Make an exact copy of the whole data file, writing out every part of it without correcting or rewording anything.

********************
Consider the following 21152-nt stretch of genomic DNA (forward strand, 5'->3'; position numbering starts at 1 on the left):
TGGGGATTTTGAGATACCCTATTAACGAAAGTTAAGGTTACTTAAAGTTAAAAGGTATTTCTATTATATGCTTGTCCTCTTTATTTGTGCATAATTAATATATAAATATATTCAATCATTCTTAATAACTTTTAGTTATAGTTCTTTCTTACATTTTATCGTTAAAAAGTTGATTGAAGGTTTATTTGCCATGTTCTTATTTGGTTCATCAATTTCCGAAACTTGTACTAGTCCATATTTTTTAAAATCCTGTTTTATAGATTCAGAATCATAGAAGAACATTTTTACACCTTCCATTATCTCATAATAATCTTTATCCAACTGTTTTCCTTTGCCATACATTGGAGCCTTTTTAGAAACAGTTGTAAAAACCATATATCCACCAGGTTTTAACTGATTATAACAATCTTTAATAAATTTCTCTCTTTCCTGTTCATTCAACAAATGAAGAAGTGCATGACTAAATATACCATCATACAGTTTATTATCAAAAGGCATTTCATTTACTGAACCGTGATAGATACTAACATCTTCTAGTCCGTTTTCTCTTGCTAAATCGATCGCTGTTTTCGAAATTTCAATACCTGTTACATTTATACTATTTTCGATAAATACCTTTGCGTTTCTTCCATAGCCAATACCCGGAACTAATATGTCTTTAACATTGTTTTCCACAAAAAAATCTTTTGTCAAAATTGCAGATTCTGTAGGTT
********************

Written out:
Consider the following 21152-nt stretch of genomic DNA (forward strand, 5'->3'; position numbering starts at 1 on the left):
TGGGGATTTTGAGATACCCTATTAACGAAAGTTAAGGTTACTTAAAGTTAAAAGGTATTTCTATTATATGCTTGTCCTCTTTATTTGTGCATAATTAATATATAAATATATTCAATCATTCTTAATAACTTTTAGTTATAGTTCTTTCTTACATTTTATCGTTAAAAAGTTGATTGAAGGTTTATTTGCCATGTTCTTATTTGGTTCATCAATTTCCGAAACTTGTACTAGTCCATATTTTTTAAAATCCTGTTTTATAGATTCAGAATCATAGAAGAACATTTTTACACCTTCCATTATCTCATAATAATCTTTATCCAACTGTTTTCCTTTGCCATACATTGGAGCCTTTTTAGAAACAGTTGTAAAAACCATATATCCACCAGGTTTTAACTGATTATAACAATCTTTAATAAATTTCTCTCTTTCCTGTTCATTCAACAAATGAAGAAGTGCATGACTAAATATACCATCATACAGTTTATTATCAAAAGGCATTTCATTTACTGAACCGTGATAGATACTAACATCTTCTAGTCCGTTTTCTCTTGCTAAATCGATCGCTGTTTTCGAAATTTCAATACCTGTTACATTTATACTATTTTCGATAAATACCTTTGCGTTTCTTCCATAGCCAATACCCGGAACTAATATGTCTTTAACATTGTTTTCCACAAAAAAATCTTTTGTCAAAATTGCAGATTCTGTAGGTT